Throughout 1998, the WWF experienced a growth in roster size but due to limited amount of TV time a number of their more genuine “tough guys” were left without much to do. As a result, the idea for a legit tough guy tournament was bandied about as a way to both utilize some of these men and capitalize on the recent interest in Toughman Contests around the country.
According to John Bradshaw Layfield, Vince Russo came up with the idea when Layfield wanted to create a hardcore wrestling division in the WWF. When asked about it, Bruce Pritchard stated, “we’re going to put you in gloves, and it’s going to be a legit fight.” Participation in the tournament was strictly voluntary.
Each match consisted of three one-minute rounds. Whichever wrestler connected with the most punches per round scored 5 points. In addition, a “clean” takedown scored 5 points and a knockdown was worth 10. If a wrestler was knocked out (decided by an eight-count rather than a ten-count), the match ended. The matches were scored by ringside judges including Gorilla Monsoon.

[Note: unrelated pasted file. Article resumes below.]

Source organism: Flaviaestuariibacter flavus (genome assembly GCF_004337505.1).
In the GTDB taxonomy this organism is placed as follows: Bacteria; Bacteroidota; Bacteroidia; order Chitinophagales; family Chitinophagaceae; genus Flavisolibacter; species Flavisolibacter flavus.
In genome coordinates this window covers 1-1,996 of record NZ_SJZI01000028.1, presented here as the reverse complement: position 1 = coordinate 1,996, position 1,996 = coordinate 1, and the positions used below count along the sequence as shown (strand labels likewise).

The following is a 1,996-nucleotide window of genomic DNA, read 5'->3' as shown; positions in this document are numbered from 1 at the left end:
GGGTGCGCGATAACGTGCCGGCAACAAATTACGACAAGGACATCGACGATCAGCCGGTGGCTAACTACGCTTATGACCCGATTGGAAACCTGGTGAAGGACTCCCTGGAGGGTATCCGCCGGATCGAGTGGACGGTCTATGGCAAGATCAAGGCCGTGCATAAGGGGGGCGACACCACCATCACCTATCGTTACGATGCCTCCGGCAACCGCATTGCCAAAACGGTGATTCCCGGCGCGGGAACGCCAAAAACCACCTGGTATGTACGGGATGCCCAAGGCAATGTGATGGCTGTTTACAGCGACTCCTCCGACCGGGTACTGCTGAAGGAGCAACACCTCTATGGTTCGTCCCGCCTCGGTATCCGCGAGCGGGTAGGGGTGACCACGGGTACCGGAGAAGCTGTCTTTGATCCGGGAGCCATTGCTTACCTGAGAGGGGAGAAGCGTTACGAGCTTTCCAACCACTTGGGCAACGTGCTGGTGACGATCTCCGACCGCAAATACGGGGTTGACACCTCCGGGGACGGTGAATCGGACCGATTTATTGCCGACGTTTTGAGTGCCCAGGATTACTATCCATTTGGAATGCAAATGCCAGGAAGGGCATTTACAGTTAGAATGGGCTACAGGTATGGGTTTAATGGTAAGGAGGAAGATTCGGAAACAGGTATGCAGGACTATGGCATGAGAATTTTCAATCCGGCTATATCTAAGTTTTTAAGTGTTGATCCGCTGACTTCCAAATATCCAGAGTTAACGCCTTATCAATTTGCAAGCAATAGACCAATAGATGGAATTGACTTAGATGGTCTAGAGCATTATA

Fans in attendance instantly voiced their disapproval of the tournament. Chants of “Boring!” and “We want wrestling!” were audible during the segments.
The tournament resulted in a number of legitimate injuries — Steve Blackman and Road Warrior Hawk were unable to work in usual WWF capacities for a while after. Savio Vega aggravated an old arm injury and would never work for WWF again.
Jim Cornette has described the tournament as “the stupidest thing that the WWF has ever done”. He argues that the WWF misjudged the appeal that legitimate fighting would have to their audience, considering that the WWF had aggressively promoted the idea that their matches were “sports entertainment” with scripted finishes. Furthermore, because the fighters were trained to work professional wrestling matches and not to fight, they risked both injury and the possibility that a defeat would hurt their marketability. Cornette also criticized the WWF for failing to use the tournament to promote Bart Gunn as a new star wrestler.
In the WWE documentary The Attitude Era, Jim Ross stated that it was one of those ideas that looked really cool on paper, but Layfield added that the execution was “a bad idea. Layfield also stated, “nobody knew Bart Gunn was that good.
Bob Holly claims that the WWE had already paid “Dr. Death” Steve Williams the $100,000 prize money before his second round loss to Bart Gunn. He also claims that Bart Gunn’s match with Butterbean was punishment for defeating Steve Williams.